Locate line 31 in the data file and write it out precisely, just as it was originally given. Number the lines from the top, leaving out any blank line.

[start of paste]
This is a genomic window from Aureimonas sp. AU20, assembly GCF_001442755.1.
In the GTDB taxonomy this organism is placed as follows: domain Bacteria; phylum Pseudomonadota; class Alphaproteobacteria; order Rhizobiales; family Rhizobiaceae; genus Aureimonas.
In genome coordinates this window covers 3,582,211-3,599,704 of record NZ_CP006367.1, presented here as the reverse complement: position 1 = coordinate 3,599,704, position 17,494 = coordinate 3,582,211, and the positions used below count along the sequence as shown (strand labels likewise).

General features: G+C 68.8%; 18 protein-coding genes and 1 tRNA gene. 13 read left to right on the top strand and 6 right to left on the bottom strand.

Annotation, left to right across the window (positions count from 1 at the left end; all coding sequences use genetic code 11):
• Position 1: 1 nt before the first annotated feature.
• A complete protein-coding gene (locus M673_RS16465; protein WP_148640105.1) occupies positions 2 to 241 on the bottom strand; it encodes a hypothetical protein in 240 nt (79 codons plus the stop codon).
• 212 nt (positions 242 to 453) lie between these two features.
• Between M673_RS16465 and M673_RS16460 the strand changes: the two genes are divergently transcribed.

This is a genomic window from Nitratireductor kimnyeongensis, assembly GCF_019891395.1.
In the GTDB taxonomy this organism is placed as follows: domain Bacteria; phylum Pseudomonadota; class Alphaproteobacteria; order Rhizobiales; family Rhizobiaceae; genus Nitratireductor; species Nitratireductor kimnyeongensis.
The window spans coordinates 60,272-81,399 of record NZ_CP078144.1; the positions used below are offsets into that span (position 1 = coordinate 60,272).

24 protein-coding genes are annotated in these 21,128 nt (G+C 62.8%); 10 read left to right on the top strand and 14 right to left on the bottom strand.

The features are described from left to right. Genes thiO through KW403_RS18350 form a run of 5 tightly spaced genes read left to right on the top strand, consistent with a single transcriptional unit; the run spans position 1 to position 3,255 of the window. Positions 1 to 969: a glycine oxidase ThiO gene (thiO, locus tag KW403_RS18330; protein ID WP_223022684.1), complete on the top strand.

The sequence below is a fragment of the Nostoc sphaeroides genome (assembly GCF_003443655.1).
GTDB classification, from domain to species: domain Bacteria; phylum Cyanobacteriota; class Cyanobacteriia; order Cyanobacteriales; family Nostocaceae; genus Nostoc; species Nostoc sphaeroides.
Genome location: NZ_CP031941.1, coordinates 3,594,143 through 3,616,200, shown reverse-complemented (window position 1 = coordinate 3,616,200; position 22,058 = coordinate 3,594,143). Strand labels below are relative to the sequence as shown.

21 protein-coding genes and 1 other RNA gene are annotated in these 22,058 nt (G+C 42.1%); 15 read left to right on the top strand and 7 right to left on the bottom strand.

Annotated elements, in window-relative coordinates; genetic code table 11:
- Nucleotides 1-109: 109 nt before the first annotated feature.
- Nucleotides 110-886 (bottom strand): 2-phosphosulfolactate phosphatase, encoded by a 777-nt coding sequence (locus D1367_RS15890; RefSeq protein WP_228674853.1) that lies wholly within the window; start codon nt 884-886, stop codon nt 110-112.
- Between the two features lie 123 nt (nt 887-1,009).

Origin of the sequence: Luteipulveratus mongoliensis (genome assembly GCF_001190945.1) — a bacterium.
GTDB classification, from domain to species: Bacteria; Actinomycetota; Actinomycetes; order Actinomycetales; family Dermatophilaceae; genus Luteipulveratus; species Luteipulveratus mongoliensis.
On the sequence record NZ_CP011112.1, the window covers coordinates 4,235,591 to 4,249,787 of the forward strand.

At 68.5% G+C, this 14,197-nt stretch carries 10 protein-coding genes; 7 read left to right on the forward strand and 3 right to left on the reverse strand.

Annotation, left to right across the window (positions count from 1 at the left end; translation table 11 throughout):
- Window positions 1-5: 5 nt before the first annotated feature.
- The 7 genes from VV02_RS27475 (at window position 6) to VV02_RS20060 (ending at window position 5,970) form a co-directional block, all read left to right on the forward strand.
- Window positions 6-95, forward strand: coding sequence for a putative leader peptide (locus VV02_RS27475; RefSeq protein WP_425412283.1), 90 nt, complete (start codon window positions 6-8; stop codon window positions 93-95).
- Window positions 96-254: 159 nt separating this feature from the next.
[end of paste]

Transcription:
- Window positions 96-254: 159 nt separating this feature from the next.